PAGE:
Why do we need a new category called "Thematic Conversation" since we can directly use the term "Conversation"?
For me, the reason is very simple. I want to use the new term "Thematic Conversation" to highlight the "theme" aspect of conversations.
Why do I choose the "Becoming Better Designers" project as an example? Because I use the "Thematic Engagement" toolkit (v1.0) to research "Thematic Conversation".
The "Thematic Engagement" approach is supported by the following two approaches:
- The Themes of Practice Approach (2019, 2021)
- The Project Engagement Approach (2021, 2022)
The Themes of Practice Approach emphasizes the real actions about themes. The Project Engagement Approach belongs to the tradition of Activity Theory.
Both approaches care about materials, concepts, and environments. The "Becoming Better Designers" project uses a digital whiteboard platform as its environment and uses the mindmap format and the island map format as material instruments to curate their events.
If we move from the "Thematic Conversation" category to the "Becoming Better Designers" project, we can use the SET framework to understand this particular case.
The SET Framework was originally named the Ecological—Activity Hybrid Approach. It was developed from 2017 to 2020 when I worked on several projects which refer to a new type of social action platform.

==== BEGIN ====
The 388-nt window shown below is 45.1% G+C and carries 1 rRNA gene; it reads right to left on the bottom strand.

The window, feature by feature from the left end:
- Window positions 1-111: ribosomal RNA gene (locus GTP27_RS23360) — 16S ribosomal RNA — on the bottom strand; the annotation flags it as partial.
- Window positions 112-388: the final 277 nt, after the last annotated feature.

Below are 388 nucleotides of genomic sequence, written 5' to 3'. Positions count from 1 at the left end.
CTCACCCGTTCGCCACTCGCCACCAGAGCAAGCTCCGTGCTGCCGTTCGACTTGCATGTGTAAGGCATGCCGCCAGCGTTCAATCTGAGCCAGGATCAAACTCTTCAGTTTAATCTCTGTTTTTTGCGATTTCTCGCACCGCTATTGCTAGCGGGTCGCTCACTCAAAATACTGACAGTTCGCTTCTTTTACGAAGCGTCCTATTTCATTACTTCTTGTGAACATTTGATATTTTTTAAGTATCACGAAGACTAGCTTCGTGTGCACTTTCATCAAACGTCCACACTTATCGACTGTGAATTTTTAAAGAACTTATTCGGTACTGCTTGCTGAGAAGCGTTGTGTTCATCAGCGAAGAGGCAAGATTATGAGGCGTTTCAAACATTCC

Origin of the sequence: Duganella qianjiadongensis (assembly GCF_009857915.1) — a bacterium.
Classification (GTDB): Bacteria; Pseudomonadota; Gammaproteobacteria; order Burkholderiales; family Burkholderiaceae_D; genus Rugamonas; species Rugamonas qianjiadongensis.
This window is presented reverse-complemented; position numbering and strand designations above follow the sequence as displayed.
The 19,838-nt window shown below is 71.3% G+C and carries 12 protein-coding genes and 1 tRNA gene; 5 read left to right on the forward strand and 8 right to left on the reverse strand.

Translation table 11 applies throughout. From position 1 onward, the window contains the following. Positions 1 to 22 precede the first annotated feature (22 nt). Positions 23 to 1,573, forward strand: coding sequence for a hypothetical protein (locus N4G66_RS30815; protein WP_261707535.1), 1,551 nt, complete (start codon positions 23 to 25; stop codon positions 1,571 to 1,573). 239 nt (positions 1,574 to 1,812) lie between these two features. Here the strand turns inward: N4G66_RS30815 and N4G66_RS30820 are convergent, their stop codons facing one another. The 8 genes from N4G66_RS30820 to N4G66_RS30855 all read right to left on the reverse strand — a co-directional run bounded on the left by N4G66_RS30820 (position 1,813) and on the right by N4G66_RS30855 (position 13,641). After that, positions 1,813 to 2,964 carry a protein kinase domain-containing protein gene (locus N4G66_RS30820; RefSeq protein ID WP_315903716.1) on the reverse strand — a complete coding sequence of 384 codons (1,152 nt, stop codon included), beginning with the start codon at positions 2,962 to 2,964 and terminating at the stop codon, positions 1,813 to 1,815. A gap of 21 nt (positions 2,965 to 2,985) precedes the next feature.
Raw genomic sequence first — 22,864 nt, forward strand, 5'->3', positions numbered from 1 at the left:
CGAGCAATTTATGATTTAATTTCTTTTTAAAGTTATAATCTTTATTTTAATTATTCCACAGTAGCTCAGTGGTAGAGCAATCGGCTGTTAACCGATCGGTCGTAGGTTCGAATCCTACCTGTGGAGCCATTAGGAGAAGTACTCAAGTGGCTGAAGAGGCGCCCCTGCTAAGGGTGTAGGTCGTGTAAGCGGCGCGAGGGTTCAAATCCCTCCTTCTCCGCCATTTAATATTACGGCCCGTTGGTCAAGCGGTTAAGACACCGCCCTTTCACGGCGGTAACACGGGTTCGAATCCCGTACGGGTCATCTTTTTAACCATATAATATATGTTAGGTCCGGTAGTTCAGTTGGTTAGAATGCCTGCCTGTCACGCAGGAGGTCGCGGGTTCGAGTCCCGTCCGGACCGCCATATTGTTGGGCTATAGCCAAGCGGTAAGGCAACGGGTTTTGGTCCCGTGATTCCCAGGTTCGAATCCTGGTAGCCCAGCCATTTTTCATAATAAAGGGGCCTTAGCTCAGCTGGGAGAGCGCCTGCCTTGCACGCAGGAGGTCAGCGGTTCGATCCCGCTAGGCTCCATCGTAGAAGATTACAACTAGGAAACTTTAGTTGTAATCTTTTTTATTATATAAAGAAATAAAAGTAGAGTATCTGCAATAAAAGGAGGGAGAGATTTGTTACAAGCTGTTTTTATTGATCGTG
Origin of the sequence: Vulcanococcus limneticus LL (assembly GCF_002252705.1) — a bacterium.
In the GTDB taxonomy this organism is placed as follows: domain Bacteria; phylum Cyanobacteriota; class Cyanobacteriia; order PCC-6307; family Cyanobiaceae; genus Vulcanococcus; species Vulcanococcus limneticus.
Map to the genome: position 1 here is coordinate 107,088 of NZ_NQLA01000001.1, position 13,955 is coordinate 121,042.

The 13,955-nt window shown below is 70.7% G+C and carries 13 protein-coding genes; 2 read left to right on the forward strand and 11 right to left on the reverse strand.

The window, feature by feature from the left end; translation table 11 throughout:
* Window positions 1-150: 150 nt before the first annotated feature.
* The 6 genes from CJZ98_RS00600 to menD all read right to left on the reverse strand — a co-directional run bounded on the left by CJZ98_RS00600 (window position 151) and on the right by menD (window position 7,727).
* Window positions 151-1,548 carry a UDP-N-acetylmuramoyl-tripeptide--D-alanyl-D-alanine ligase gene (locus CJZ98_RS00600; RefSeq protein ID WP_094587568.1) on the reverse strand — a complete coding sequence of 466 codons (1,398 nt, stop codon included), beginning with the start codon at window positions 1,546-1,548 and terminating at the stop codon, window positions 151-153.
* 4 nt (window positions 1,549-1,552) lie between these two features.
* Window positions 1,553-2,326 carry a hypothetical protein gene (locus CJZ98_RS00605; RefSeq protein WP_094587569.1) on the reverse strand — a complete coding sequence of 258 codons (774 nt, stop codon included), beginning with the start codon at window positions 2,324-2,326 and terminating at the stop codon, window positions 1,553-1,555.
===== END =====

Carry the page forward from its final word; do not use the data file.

Traditionally, Activity Theory uses "Subject - Mediation - Object" as a basic unit of analysis. The Activity system model expands the basic unit of analysis to "Subject - Mediation - Object - Rules - Community - Divisions of Labour". However, I found there is a gap between Activity Theory and Intersubjective Social Design.
For example, I worked on a one-to-one video talk product from 2017 to 2018. Later, I worked on other projects which adopt Structured Engagement as a design pattern. These projects share the following aspects:
- Host: a special type of actors who host the whole activity.
- Structured Engagement: the activity is human-to-human interactions with a special structured process.
- Environment: the environment is also part of the design of the activity.
I started learning Activity Theory, Ecological Psychology, and other theories around 2015. Since then, I have often used some theoretical concepts such as Mediation from Activity Theory, Affordance from Ecological Psychology, etc for our product development discussions.
In 2019, I developed the Ecological — Activity Hybrid Approach by adopting ideas from Activity Theory and Ecological Psychology. In 2020, I renamed the approach SET which stands for Structured Engagement Theory.
The "Becoming Better Designers" project is also a good example of "Structured Engagement" because its process was designed with a set of themes and the mindmap and island map.